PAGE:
Companies that store and process data on Amazon Web Services (AWS) want to prevent transfers of that data to or from locations outside of their company’s control. This is to support security strategies, such as data loss prevention, or to comply with the terms and conditions set forth by various regulatory and privacy agreements. On AWS, a resource perimeter is a set of AWS Identity and Access Management (IAM) features and capabilities that you can use to build your defense-in-depth protection against unintended data transfers. In this third blog post of the Establishing a data perimeter on AWS series, we review the benefits and implementation considerations when you define your resource perimeter.
The resource perimeter is one of the three perimeters in the data perimeter framework on AWS and has the following two control objectives:
- My identities can access only trusted resources – This helps to ensure that IAM principals that belong to your AWS Organizations organization can access only the resources that you trust.
- Only trusted resources can be accessed from my network – This helps to ensure that only resources that you trust can be accessed through expected networks, regardless of the principal that is making the API call.
Trusted resources are the AWS resources, such as Amazon Simple Storage Service (Amazon S3) buckets and objects or Amazon Simple Notification Service (Amazon SNS) topics, that are owned by your organization and in which you store and process your data. Additionally, there are resources outside your organization that your identities or AWS services acting on your behalf might need to access. You will need to consider these access patterns when you define your resource perimeter.
Security risks addressed by the resource perimeter
The resource perimeter helps address three main security risks.
Unintended data disclosure through use of corporate credentials — Your developers might have a personal AWS account that is not part of your organization. In that account, they could configure a resource with a resource-based policy that allows their corporate credentials to interact with the resource. For example, they could write an S3 bucket policy that allows them to upload objects by using their corporate credentials. This could allow the intentional or unintentional transfer of data from your corporate environment — your on-premises network or virtual private cloud (VPC) — to their personal account. While you advance through your least privilege journey, you should make sure that access to untrusted resources is prohibited, regardless of the permissions granted by identity-based policies that are attached to your IAM principals. Figure 1 illustrates an unintended access pattern where your employee uses an identity from your organization to move data from your on-premises or AWS environment to an S3 bucket in a non-corporate AWS account.
Unintended data disclosure through non-corporate credentials usage — There is a risk that developers could introduce personal IAM credentials to your corporate network and attempt to move company data to personal AWS resources. We discussed this security risk in a previous blog post: Establishing a data perimeter on AWS: Allow only trusted identities to access company data. In that post, we described how to use the aws:PrincipalOrgID condition key to prevent the use of non-corporate credentials to move data into an untrusted location. In the current post, we will show you how to implement resource perimeter controls as a defense-in-depth approach to mitigate this risk.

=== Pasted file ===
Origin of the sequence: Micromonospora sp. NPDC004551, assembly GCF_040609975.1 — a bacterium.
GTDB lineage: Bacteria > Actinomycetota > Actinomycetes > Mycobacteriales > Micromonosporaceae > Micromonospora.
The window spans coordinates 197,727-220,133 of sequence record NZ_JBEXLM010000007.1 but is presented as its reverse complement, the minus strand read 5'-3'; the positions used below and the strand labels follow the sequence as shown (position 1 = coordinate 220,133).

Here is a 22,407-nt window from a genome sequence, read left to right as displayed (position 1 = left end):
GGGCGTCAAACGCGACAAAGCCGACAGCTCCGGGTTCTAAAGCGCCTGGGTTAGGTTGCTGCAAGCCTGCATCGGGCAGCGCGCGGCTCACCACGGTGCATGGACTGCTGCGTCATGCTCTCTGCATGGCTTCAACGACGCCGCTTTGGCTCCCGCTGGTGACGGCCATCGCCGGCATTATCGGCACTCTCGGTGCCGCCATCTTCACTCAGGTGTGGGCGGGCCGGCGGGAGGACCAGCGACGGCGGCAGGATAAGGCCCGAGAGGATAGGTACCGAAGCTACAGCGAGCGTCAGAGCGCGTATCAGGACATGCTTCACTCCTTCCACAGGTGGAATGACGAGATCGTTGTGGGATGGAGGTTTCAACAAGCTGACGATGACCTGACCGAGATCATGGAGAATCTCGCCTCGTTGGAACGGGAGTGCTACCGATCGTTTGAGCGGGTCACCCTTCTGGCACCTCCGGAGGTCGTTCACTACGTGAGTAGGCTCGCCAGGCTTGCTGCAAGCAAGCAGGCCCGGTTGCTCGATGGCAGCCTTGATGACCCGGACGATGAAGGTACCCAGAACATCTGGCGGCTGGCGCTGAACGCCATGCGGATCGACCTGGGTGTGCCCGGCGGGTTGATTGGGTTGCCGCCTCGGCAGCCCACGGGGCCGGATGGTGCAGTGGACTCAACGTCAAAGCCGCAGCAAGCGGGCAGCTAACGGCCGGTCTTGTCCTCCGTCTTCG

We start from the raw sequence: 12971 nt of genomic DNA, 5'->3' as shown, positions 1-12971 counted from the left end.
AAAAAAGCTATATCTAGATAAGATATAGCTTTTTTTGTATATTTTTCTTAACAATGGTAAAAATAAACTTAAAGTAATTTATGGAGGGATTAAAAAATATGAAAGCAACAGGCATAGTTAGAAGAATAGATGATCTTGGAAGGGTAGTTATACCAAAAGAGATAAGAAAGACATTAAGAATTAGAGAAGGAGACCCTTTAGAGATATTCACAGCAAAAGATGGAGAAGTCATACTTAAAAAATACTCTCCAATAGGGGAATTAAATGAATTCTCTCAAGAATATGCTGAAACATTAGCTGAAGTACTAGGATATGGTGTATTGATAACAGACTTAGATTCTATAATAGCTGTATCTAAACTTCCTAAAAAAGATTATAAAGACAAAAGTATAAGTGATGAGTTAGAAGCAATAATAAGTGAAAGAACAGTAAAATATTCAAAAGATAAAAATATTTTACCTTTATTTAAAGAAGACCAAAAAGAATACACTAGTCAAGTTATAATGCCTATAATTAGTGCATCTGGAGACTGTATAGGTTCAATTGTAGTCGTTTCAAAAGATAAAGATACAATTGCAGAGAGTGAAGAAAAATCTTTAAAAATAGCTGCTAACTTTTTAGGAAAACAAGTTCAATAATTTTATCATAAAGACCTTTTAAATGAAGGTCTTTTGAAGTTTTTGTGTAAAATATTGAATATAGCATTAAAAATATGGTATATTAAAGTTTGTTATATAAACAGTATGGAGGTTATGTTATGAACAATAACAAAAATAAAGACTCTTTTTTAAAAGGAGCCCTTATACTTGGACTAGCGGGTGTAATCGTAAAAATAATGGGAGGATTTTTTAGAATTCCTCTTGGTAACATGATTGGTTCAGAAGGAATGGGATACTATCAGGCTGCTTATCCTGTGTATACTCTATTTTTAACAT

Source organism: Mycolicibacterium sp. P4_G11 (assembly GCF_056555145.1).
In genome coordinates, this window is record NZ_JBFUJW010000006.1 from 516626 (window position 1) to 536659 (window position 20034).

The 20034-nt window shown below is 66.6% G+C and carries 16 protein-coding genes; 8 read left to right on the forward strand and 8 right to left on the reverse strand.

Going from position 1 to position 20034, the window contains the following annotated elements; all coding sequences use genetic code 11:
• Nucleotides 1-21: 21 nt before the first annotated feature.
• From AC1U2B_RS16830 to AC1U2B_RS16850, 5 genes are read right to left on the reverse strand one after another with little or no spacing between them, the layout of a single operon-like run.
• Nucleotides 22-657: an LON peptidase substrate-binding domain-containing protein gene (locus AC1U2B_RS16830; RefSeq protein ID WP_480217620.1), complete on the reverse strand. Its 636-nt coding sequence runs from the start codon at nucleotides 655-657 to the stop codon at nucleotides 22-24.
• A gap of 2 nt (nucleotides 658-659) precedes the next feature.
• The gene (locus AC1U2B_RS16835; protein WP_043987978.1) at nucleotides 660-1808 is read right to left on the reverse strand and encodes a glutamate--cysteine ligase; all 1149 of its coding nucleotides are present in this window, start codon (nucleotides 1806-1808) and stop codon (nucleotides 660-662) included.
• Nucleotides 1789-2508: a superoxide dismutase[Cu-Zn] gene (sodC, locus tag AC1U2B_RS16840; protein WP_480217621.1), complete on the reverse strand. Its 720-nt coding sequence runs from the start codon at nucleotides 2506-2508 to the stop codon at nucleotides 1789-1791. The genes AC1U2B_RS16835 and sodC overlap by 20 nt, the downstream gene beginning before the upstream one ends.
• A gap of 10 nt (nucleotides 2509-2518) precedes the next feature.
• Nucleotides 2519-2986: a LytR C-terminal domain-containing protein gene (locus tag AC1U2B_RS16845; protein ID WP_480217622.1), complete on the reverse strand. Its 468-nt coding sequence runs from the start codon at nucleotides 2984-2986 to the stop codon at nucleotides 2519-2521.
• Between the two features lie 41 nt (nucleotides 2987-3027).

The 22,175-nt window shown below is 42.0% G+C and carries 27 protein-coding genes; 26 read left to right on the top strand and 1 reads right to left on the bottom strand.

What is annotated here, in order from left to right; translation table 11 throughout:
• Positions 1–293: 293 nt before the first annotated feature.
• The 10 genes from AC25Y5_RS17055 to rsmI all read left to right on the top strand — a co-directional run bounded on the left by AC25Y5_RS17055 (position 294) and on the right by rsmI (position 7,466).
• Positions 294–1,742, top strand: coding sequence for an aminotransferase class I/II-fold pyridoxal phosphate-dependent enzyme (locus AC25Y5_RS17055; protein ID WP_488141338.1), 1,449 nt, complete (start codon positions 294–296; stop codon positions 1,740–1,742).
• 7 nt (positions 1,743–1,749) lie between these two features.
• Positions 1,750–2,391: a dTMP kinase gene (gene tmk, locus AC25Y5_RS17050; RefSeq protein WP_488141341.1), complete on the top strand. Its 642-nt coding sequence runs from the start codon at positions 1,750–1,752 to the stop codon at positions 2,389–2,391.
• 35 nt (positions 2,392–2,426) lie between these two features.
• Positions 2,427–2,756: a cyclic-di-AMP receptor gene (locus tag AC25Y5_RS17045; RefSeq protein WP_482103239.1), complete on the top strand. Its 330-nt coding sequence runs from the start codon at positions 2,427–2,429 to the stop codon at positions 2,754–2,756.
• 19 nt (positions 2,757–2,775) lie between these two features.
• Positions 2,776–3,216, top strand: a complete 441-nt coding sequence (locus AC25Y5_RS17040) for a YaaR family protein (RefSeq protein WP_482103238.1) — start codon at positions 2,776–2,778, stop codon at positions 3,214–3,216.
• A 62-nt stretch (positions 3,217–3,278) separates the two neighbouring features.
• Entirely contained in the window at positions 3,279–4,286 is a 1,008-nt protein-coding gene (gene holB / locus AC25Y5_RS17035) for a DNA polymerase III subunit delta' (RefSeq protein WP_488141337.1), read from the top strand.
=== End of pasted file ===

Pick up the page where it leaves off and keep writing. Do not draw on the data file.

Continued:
Unintended data infiltration — There are situations where your developers might start the solution development process using commercial datasets, tooling, or software and decide to copy them from repositories, such as those hosted on public S3 buckets. This could introduce malicious components into your corporate environment, your on-premises network, or VPCs. Establishing the resource perimeter to only allow access to trusted resources from your network can help mitigate this risk. Figure 2 illustrates the access pattern where an employee with corporate credentials downloads assets from an S3 bucket outside of your organization.
Implement the resource perimeter
To achieve the resource perimeter control objectives, you can implement guardrails in your AWS environment by using the following AWS policy types:
- Service control policies (SCPs) – Organization policies that are used to centrally manage and set the maximum available permissions for your IAM principals. SCPs help you ensure that your accounts stay within your organization’s access control guidelines. In the context of the resource perimeter, you will use SCPs to help prevent access to untrusted resources from AWS principals that belong to your organization.
- VPC endpoint policy – An IAM resource-based policy that is attached to a VPC endpoint to control which principals, actions, and resources can be accessed through a VPC endpoint. In the context of the resource perimeter, VPC endpoint policies are used to validate that the resource the principal is trying to access belongs to your organization.
The condition key used to constrain access to resources in your organization is aws:ResourceOrgID. You can set this key in an SCP or VPC endpoint policy. The following table summarizes the relationship between the control objectives and the AWS capabilities used to implement the resource perimeter.
|Control objective||Implemented by using||Primary IAM capability|
|My identities can access only trusted resources||SCPs||aws:ResourceOrgID|
|Only trusted resources can be accessed from my network||VPC endpoint policies||aws:ResourceOrgID|
In the next section, you will learn how to use the IAM capabilities listed in the preceding table to implement each control objective of the resource perimeter.
My identities can access only trusted resources
The following is an example of an SCP that limits all actions to only the resources that belong to your organization. Replace
In this policy, notice the use of the negated condition key StringNotEqualsIfExists. This means that this condition will evaluate to true and the policy will deny API calls if the organization identifier of the resource that is being accessed differs from the one specified in the policy. It also means that this policy will deny API calls if the resource being accessed belongs to a standalone account, which isn’t part of an organization. The negated condition operators in the Deny statement mean that the condition still evaluates to true if the key is not present in the request; however, as a best practice, I added IfExists to the end of the StringNotEquals operator to clearly express the intent in the policy.
Note that for a permission to be allowed for a specific account, a statement that allows access must exist at every level of the hierarchy of your organization.
Only trusted resources can be accessed from my network